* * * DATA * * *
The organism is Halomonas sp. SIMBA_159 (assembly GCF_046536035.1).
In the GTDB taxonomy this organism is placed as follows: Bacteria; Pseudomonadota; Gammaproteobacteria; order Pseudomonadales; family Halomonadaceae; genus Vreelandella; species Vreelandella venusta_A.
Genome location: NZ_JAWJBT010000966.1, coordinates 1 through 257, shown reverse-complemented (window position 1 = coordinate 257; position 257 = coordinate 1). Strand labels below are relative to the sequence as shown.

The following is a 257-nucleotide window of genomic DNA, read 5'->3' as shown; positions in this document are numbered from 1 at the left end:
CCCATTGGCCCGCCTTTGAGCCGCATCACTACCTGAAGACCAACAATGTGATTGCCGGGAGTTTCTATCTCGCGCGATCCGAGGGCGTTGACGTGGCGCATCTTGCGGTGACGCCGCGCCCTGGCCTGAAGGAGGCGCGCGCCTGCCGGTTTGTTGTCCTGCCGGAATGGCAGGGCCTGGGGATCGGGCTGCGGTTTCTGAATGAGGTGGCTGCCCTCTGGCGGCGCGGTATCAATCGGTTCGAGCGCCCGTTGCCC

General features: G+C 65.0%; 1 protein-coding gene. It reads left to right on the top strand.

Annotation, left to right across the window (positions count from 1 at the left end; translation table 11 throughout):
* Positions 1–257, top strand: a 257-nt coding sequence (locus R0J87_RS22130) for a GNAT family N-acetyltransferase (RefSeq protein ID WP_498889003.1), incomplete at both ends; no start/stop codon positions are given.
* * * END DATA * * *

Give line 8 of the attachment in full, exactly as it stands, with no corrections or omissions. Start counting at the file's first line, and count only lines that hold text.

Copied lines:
* Positions 1–257, top strand: a 257-nt coding sequence (locus R0J87_RS22130) for a GNAT family N-acetyltransferase (RefSeq protein ID WP_498889003.1), incomplete at both ends; no start/stop codon positions are given.